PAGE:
Pearce recycling efforts limited due to lack of bins; other conservation methods successful

By Ben Rosenthal | Staff Writer
The Pearce recycling program relies on the students and staff to do their part in recycling every day. Pearce only has a few special programs that help to make the community greener.

Many Pearce classrooms have a small, blue bin where students can place unwanted paper products. These bins can only hold a small amount of paper and are hardly used by the teachers. A majority of students will go straight to the nearest garbage bin to throw away their trash.

“I don’t recycle very often because there aren’t enough recycling bins in the classroom,” sophomore Blake Jones said. “Recycling just doesn’t come across my mind when I’m throwing something away.”

Districtwide, there are dumpsters located outside each school that can be used by faculty. At Pearce, there is a single recycling bin and a enormous trash compactor. Campuses are supposed to coordinate their own recycling efforts that promote environmental responsibility at the campus level.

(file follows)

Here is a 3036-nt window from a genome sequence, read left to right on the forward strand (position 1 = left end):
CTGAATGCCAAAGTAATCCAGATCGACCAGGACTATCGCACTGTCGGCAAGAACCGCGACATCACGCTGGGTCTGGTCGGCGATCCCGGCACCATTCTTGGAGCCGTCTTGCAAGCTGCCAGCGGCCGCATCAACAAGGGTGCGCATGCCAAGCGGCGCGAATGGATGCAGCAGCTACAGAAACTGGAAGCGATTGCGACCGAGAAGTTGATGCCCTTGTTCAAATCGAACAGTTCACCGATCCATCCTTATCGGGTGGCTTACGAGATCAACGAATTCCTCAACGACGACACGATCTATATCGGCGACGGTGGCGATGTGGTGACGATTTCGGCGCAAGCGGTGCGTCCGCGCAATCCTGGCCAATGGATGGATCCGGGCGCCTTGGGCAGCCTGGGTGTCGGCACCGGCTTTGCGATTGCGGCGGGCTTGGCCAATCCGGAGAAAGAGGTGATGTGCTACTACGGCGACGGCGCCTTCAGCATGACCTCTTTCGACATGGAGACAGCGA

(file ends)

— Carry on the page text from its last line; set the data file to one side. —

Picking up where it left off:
Over the years, the school district has taken actions that have included automated lighting system, reduced wattage light bulbs, computer controlled irrigation systems and cafeteria green days.

“Whenever I get to school early in the morning some of the lights in the halls are turned off,” freshman Jake Kennedy said. “I have noticed this here at Pearce and at my elementary school.”

This is the automated lighting system taking effect. This system saves the district $26,000 annually in electricity.

Reduced wattage light bulbs were installed in 2002. These light bulbs saved the district $60,000 in electricity annually. They replace fluorescent light bulbs, which can be expensive.

Recently, after the final performance of Beauty and the Beast, all the wood used to construct the sets is being reused to construct whatever the Pearce theater does next. Tech Theater tries to salvage all materials that can be reused for several shows to come.

“All wood and screws that can be salvaged from the sets will be reused,” Tech Theater teacher Kelly Cox said. “The rest of the poor or bad materials will be thrown away.”

Categories: Features

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